Requests applications for
The Menke scholarship for Missouri college or university students honors Don and Nell Menke, long-term members of WGNSS and lifelong birders and wildflower experts, and their son, David Menke, long-time outdoor recreation planner for the Klamath Basin National Wildlife Refuge Complex. The scholarship awards grants totaling up to $1,300, for one year commencing June 1, to be administered without overhead by the recipient’s institution.
The scholarship’s goal is to increase and improve wildlife habitat in Missouri by planting, protecting, managing, publicizing, and in various other ways demonstrating specific habitat improvement for specific threatened and rare species of fish, amphibians, reptiles, birds, mammals or invertebrates, over the course of the scholarship year. Recipients may work or intern with complementary conservation programs.
Applicants typically major in areas such as biology, botany, zoology, natural history, environmental education, ecological research or management, natural horticulture, fisheries and wildlife, forestry, geology, conservation, etc., but meeting the scholarship’s goals is more important than the major field itself. For example, applicants are welcome from political science, social studies, pre-law, and so on.
Please submit the following materials to the review committee:
- A one-page abstract, summarizing what you propose to do, how you will use the scholarship funds, and a brief biography.
- A detailed description of the nature and location of your project. Use language understandable to non-technical reviewers.
- A budget for the expected costs. Itemize (a) on-location, non-per-diem living expenses such as food and room; and (b) equipment costs. For auto mileage, use your institution’s rate. Exclude personal expenses. Expenses above the award limit are the responsibility of the awardee.
- A curriculum vitae or brief statement of your academic career, including past education and degrees, the institutions and dates; a terse summary of related formal courses, plus grades; conservation activities, etc. Transcripts are not required.
- Three letters of recommendation submitted from current or former faculty. One must be from your advisor and specify (a) that you are a bona fide student currently registered for a B.A., B.S., M.S., or Ph.D. degree, (b) that your expenses are not already covered by existing funds, and © that the award would truly enhance your work.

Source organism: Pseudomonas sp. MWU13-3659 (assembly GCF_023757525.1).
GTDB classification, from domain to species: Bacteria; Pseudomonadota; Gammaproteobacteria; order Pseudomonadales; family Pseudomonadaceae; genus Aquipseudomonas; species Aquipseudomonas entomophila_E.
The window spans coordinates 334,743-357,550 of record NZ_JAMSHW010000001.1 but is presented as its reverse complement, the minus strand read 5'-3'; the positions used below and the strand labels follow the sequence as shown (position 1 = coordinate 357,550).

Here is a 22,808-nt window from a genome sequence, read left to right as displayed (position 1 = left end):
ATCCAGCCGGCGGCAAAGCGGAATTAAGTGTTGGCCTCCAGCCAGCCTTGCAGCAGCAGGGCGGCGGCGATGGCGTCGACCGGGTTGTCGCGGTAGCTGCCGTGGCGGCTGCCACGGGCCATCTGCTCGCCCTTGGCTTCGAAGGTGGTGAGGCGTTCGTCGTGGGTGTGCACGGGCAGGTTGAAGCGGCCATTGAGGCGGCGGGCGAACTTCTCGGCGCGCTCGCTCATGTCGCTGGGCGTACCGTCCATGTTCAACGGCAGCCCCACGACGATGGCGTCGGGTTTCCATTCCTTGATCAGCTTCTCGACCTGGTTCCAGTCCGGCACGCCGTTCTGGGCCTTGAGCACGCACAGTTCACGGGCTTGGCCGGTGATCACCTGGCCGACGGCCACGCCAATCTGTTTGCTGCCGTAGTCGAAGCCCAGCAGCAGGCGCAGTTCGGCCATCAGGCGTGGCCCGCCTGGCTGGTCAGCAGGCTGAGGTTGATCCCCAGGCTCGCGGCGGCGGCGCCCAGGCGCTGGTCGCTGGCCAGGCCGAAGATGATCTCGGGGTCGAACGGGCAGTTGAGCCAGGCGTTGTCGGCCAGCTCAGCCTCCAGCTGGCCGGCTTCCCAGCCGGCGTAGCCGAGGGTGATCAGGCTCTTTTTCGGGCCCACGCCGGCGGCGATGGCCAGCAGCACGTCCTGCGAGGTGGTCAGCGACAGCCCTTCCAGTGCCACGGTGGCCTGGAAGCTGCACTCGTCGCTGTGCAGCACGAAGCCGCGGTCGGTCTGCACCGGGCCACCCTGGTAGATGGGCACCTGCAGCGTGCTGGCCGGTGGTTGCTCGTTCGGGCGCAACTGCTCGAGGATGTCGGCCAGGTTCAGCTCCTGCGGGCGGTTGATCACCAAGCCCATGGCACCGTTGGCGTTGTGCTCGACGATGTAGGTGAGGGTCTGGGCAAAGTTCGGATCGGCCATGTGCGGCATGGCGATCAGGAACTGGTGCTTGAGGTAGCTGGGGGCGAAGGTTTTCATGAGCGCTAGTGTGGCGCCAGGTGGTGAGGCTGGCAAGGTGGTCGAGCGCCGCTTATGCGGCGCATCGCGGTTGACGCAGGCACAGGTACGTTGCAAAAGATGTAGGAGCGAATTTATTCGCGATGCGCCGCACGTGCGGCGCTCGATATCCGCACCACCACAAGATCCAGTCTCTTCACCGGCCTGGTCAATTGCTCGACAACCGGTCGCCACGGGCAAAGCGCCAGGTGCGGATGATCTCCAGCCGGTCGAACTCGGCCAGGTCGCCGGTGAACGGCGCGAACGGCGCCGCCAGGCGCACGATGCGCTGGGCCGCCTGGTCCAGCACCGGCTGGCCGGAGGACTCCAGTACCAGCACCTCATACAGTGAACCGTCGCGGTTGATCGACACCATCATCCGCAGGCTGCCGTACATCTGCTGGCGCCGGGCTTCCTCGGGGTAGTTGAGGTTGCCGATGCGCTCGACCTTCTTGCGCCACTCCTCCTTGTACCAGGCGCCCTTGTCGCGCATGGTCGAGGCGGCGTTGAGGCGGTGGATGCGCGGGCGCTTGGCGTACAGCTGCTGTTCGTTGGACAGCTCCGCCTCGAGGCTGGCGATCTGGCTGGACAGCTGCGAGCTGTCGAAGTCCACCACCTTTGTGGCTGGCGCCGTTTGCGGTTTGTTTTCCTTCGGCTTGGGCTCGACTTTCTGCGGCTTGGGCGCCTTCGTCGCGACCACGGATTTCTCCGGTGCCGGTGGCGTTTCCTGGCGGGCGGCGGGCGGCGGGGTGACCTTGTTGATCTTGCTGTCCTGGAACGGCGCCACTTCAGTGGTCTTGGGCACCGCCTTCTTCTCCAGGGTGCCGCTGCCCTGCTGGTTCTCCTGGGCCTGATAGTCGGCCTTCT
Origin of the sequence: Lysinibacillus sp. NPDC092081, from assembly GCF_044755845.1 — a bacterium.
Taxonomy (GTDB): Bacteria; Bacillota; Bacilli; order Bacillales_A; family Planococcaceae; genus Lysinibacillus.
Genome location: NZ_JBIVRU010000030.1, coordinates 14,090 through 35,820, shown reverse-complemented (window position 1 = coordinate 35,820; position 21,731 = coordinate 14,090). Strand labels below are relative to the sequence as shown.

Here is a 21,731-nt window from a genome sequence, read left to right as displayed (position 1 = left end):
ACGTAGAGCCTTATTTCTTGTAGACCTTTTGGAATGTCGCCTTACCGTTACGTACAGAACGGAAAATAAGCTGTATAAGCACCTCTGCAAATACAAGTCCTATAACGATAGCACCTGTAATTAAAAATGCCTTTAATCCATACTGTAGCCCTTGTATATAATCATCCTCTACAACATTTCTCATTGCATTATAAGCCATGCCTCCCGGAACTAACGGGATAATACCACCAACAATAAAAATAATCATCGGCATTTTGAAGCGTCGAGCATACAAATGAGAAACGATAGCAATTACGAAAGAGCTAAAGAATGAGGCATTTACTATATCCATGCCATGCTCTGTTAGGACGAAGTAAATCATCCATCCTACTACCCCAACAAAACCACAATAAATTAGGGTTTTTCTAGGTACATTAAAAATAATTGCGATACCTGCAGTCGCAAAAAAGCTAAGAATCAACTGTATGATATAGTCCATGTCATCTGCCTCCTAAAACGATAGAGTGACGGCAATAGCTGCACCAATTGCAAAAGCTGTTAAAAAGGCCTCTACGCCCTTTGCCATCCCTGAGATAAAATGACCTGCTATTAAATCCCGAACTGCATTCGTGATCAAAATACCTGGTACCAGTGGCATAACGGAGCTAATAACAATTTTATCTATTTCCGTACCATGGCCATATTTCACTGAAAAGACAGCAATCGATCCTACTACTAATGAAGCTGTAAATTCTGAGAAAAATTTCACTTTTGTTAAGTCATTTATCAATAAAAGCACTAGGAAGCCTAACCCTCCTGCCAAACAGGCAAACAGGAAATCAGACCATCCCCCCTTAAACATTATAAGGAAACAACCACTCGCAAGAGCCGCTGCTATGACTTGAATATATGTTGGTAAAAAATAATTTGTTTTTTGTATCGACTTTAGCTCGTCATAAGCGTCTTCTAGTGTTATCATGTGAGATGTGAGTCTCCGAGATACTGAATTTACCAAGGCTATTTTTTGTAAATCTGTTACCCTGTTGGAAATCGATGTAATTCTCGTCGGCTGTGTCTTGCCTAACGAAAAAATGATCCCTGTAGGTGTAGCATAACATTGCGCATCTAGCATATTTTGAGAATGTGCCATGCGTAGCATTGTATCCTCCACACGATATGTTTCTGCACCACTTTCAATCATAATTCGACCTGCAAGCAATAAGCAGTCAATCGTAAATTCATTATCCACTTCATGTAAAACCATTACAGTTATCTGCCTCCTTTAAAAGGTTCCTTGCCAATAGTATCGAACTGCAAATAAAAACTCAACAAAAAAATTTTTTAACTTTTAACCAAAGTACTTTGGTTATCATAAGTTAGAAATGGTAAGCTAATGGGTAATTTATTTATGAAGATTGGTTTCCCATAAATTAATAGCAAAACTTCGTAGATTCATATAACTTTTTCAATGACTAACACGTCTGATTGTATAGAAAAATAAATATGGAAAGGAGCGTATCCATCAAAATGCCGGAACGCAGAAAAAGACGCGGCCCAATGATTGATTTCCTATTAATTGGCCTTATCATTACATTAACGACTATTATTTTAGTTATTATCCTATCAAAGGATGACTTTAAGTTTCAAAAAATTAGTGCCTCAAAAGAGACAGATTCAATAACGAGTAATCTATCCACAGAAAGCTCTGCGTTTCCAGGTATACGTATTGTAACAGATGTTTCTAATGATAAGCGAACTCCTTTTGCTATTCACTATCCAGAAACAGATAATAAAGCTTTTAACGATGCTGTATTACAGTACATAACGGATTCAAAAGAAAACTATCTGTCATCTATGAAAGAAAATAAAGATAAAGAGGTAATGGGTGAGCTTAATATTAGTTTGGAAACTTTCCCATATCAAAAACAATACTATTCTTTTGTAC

Submit your application (at most 2 MB) in rich text format, Microsoft or Open Office word document format, PDF, or comparable, to the attention of John and Emily Christensen at firstname.lastname@example.org. For the subject line, use “Application for Menke Scholarship to Improve Wildlife Habitat.”
Deadlines and related dates:
January 1, 2012: preliminary abstract (optional)
February 12, 2012: application deadline with supporting details
April 1, 2012 (or before): award notifications
May, 2012: recipients are invited to annual dinner meeting of WGNSS
June 1, 2012: funds are available and the one-year grant period begins
June 1, 2013: deadline for written report summarizing what you have done and learned
The scholarship must be acknowledged in any resulting published material.
The scholarship does not support projects that may harm or endanger wildlife, including attaching or implanting objects.
Don and Nell Menke were members of the Webster Groves Nature Study Society for over 30 years. Their son David, one of six siblings, was a wildlife park ranger all his professional life.
Don was an avid outdoorsman, naturalist, and conservationist. He enjoyed many activities such as canoeing, birding, observing wild flowers and building bluebird nest boxes, camping, and photography.
Nell was a charter member of the Missouri Native Plant Society. In 1977, she and Betty Nellums started the Tuesday wildflower tours at the Shaw Nature Reserve, and in 1985, she received special recognition for her continued leadership on the wildflower tours. Her journals record flower location and blooming at the Nature Reserve.
David was an internationally known wildlife photographer in Klamath Basin; the outdoor recreation planner for the Klamath Basin National Wildlife Refuge Migratory Bird Day and Winter Wings Festival; builder of hiking trails, photo blinds, and canoe trails; and a tireless promoter of wildlife observation, particularly birding. “He had become the go-to person for hard core enthusiasts as to where the rare sighting could be found, but he was just as comfortable taking a group of novice birders or an elementary class on their first walk to a wetland.”